Subregular Complexity and Deep Learning

16 May 2017  ·  Enes Avcu, Chihiro Shibata, Jeffrey Heinz ·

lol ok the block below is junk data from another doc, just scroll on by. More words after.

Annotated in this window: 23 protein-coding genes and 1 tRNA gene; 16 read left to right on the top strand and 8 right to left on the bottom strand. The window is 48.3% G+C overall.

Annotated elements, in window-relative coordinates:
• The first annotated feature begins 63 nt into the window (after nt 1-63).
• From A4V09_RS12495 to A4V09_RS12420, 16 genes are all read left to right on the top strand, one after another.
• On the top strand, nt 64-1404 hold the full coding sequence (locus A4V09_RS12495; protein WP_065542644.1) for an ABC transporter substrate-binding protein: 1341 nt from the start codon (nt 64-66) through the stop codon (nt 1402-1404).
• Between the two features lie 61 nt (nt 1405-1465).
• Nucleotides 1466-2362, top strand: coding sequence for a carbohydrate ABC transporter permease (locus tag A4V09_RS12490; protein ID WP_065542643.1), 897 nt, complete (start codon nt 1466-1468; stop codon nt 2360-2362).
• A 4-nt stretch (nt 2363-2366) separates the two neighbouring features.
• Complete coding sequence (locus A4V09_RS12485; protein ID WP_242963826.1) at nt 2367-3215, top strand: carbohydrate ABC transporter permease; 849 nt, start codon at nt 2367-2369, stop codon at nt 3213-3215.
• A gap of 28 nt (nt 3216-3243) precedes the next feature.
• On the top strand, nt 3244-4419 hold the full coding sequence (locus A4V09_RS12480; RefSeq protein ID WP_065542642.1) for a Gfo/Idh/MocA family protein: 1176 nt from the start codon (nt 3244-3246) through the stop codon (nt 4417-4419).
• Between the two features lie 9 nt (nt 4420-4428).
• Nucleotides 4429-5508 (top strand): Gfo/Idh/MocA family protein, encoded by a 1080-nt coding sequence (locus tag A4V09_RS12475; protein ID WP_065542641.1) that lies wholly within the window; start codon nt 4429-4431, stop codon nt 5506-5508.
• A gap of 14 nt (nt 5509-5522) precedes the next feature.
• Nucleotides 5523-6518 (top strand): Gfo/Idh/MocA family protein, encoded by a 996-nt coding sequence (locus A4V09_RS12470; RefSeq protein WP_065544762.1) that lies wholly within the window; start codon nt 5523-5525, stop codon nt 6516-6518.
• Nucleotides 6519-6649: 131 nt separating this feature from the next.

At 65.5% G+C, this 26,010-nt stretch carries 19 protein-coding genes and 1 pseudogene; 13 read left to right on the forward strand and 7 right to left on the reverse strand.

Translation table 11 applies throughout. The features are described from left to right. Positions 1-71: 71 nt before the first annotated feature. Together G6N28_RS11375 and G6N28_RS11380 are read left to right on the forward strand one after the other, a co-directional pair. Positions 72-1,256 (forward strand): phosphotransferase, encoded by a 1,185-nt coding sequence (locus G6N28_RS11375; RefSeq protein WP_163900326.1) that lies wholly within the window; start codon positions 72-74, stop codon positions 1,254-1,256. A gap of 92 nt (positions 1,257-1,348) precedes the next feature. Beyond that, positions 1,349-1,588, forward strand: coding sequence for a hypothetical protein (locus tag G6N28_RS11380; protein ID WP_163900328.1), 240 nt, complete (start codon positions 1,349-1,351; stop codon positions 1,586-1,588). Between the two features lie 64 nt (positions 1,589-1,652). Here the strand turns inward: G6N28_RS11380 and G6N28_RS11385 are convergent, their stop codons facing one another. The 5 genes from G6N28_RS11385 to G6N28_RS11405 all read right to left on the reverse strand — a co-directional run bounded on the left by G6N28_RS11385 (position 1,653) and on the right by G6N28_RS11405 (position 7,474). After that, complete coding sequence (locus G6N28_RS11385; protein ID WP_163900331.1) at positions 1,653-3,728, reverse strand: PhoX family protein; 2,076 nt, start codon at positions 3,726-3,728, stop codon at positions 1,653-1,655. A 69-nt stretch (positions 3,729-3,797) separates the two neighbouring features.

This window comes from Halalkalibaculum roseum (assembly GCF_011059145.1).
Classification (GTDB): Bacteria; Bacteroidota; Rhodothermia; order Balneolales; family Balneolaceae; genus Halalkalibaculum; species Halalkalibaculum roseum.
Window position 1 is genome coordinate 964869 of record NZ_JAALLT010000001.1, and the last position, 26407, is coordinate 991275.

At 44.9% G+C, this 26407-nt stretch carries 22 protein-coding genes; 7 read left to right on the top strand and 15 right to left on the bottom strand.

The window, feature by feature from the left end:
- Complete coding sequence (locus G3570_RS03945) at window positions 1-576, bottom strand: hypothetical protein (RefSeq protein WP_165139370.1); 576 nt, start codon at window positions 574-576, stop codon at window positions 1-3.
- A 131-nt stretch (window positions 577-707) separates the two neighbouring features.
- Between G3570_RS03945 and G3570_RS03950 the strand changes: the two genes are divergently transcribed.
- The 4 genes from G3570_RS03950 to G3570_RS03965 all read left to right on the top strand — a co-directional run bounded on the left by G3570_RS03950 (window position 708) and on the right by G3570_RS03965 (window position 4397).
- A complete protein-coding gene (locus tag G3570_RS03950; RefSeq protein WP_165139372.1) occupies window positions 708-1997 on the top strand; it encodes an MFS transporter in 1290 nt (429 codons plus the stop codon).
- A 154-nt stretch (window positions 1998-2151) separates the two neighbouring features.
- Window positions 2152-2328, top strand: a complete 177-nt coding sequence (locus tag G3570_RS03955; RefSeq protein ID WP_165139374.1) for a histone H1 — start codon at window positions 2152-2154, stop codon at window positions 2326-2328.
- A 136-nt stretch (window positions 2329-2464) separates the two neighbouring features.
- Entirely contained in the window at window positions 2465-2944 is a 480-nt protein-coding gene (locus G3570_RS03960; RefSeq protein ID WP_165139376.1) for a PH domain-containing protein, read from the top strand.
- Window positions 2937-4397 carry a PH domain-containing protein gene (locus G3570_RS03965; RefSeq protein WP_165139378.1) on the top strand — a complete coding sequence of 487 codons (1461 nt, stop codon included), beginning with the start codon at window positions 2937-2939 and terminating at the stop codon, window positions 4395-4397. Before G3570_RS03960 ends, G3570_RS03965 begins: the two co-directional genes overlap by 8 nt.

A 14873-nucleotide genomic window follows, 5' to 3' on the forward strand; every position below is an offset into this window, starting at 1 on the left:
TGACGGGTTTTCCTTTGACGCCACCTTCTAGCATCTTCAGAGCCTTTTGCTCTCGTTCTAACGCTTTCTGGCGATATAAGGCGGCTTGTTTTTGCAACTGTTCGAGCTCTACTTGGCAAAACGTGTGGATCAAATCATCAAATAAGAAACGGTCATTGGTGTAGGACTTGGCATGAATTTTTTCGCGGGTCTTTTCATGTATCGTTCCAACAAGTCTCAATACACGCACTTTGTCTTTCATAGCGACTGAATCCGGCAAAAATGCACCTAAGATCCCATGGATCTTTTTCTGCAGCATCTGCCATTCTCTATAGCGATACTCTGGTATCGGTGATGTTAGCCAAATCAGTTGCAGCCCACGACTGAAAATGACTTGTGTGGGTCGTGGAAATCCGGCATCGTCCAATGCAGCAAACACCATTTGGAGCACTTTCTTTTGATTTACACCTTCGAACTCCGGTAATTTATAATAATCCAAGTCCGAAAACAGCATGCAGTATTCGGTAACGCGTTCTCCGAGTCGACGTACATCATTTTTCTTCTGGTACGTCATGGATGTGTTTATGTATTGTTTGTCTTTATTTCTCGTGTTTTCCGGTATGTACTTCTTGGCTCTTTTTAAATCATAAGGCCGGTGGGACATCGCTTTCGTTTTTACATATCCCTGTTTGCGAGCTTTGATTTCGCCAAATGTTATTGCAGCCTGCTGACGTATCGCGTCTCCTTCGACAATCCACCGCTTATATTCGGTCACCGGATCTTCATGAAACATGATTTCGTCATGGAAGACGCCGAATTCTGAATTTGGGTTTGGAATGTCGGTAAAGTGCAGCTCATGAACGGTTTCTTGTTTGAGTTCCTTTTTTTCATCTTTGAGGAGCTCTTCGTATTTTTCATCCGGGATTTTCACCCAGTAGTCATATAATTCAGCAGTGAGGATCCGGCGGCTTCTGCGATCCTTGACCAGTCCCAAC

This paper argues that the judicial use of formal language theory and grammatical inference are invaluable tools in understanding how deep neural networks can and cannot represent and learn long-term dependencies in temporal sequences. Learning experiments were conducted with two types of Recurrent Neural Networks (RNNs) on six formal languages drawn from the Strictly Local (SL) and Strictly Piecewise (SP) classes. The networks were Simple RNNs (s-RNNs) and Long Short-Term Memory RNNs (LSTMs) of varying sizes. The SL and SP classes are among the simplest in a mathematically well-understood hierarchy of subregular classes. They encode local and long-term dependencies, respectively. The grammatical inference algorithm Regular Positive and Negative Inference (RPNI) provided a baseline. According to earlier research, the LSTM architecture should be capable of learning long-term dependencies and should outperform s-RNNs. The results of these experiments challenge this narrative. First, the LSTMs' performance was generally worse in the SP experiments than in the SL ones. Second, the s-RNNs out-performed the LSTMs on the most complex SP experiment and performed comparably to them on the others.

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